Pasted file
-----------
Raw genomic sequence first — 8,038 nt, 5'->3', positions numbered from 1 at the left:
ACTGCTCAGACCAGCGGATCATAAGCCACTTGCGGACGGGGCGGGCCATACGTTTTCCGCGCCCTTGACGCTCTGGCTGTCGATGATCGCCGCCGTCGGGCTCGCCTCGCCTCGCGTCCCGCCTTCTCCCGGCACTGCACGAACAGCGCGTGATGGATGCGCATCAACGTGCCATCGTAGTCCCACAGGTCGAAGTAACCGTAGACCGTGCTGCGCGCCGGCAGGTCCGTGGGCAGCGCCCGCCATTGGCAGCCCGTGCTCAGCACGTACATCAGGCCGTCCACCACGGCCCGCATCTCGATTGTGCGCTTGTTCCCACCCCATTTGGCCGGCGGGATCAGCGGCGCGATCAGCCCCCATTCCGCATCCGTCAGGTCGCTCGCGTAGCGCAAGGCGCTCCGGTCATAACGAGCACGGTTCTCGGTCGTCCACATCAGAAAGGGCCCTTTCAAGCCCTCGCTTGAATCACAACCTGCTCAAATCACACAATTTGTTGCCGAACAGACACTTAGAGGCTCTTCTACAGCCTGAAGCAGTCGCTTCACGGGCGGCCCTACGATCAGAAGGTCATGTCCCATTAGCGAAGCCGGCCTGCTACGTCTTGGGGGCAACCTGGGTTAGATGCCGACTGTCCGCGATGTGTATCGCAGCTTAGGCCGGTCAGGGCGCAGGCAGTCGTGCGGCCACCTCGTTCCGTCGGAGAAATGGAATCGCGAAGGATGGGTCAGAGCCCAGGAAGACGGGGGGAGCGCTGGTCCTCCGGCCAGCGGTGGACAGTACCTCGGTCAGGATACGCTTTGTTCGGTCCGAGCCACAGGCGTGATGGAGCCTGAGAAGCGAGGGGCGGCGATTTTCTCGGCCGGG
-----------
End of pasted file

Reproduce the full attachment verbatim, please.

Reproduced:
Raw genomic sequence first — 8,038 nt, 5'->3', positions numbered from 1 at the left:
ACTGCTCAGACCAGCGGATCATAAGCCACTTGCGGACGGGGCGGGCCATACGTTTTCCGCGCCCTTGACGCTCTGGCTGTCGATGATCGCCGCCGTCGGGCTCGCCTCGCCTCGCGTCCCGCCTTCTCCCGGCACTGCACGAACAGCGCGTGATGGATGCGCATCAACGTGCCATCGTAGTCCCACAGGTCGAAGTAACCGTAGACCGTGCTGCGCGCCGGCAGGTCCGTGGGCAGCGCCCGCCATTGGCAGCCCGTGCTCAGCACGTACATCAGGCCGTCCACCACGGCCCGCATCTCGATTGTGCGCTTGTTCCCACCCCATTTGGCCGGCGGGATCAGCGGCGCGATCAGCCCCCATTCCGCATCCGTCAGGTCGCTCGCGTAGCGCAAGGCGCTCCGGTCATAACGAGCACGGTTCTCGGTCGTCCACATCAGAAAGGGCCCTTTCAAGCCCTCGCTTGAATCACAACCTGCTCAAATCACACAATTTGTTGCCGAACAGACACTTAGAGGCTCTTCTACAGCCTGAAGCAGTCGCTTCACGGGCGGCCCTACGATCAGAAGGTCATGTCCCATTAGCGAAGCCGGCCTGCTACGTCTTGGGGGCAACCTGGGTTAGATGCCGACTGTCCGCGATGTGTATCGCAGCTTAGGCCGGTCAGGGCGCAGGCAGTCGTGCGGCCACCTCGTTCCGTCGGAGAAATGGAATCGCGAAGGATGGGTCAGAGCCCAGGAAGACGGGGGGAGCGCTGGTCCTCCGGCCAGCGGTGGACAGTACCTCGGTCAGGATACGCTTTGTTCGGTCCGAGCCACAGGCGTGATGGAGCCTGAGAAGCGAGGGGCGGCGATTTTCTCGGCCGGG